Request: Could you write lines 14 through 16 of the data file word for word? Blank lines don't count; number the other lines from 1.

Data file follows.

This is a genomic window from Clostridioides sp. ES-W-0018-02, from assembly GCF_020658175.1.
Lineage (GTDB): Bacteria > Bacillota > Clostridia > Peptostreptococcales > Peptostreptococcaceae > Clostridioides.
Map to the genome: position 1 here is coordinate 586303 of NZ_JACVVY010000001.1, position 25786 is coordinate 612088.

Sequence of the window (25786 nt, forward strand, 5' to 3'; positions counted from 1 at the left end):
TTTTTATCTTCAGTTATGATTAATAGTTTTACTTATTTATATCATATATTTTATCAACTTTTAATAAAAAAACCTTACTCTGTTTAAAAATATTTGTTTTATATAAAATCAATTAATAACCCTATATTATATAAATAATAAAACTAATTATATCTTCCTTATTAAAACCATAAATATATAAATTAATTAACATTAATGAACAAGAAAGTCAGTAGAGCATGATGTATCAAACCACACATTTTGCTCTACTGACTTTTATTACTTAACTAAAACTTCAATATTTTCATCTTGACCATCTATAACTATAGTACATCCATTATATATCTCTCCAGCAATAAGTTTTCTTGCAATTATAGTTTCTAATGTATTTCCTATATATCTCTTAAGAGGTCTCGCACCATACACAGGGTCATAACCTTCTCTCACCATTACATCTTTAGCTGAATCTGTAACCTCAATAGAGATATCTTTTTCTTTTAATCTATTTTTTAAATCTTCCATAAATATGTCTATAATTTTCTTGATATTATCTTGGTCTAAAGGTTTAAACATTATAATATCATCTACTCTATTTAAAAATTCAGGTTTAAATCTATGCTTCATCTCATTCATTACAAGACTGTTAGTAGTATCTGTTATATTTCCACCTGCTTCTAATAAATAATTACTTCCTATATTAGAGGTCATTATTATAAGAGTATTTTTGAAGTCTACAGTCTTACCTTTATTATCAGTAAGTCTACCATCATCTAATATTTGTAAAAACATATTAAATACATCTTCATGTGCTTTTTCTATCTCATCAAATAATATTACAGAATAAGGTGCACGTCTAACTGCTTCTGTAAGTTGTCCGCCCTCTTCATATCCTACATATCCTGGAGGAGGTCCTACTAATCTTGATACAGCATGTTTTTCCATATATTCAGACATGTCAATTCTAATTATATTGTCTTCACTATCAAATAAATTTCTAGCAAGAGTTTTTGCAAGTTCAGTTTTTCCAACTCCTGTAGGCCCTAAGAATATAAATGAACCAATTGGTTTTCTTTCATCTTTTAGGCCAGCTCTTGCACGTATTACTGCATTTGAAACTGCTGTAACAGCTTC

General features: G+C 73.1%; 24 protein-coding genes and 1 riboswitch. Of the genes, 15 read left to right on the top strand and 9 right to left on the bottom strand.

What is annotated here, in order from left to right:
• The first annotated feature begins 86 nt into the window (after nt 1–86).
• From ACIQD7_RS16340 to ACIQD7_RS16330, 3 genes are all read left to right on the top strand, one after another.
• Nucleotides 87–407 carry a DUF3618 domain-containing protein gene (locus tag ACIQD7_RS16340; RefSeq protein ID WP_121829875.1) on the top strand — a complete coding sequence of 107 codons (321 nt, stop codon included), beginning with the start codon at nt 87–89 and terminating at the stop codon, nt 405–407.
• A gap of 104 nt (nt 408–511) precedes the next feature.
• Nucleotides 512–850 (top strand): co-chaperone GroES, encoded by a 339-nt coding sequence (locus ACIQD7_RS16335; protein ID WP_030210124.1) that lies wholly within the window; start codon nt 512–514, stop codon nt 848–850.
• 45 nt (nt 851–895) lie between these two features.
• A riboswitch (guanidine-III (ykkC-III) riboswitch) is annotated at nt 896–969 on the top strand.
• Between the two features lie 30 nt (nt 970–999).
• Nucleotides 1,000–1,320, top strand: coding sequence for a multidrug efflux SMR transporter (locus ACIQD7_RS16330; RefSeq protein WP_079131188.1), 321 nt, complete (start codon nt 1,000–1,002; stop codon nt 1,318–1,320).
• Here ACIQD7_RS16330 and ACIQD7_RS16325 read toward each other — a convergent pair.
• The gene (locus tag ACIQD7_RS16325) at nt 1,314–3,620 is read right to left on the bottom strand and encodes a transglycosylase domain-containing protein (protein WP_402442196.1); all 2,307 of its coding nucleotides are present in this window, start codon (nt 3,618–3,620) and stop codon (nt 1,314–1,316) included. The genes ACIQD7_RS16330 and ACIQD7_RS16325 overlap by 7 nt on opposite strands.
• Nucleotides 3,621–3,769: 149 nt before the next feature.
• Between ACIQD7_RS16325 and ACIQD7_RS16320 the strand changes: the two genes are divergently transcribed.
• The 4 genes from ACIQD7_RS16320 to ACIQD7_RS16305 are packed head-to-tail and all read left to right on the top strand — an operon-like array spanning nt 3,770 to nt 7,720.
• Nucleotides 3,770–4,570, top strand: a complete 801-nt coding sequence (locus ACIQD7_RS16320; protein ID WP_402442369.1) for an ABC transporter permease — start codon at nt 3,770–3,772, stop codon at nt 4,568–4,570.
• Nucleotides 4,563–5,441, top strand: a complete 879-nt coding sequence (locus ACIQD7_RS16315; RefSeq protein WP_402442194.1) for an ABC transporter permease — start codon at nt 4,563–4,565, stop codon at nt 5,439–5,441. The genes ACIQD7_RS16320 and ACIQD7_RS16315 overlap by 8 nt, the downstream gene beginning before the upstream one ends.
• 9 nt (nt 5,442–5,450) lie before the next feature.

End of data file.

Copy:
• A riboswitch (guanidine-III (ykkC-III) riboswitch) is annotated at nt 896–969 on the top strand.
• Between the two features lie 30 nt (nt 970–999).
• Nucleotides 1,000–1,320, top strand: coding sequence for a multidrug efflux SMR transporter (locus ACIQD7_RS16330; RefSeq protein WP_079131188.1), 321 nt, complete (start codon nt 1,000–1,002; stop codon nt 1,318–1,320).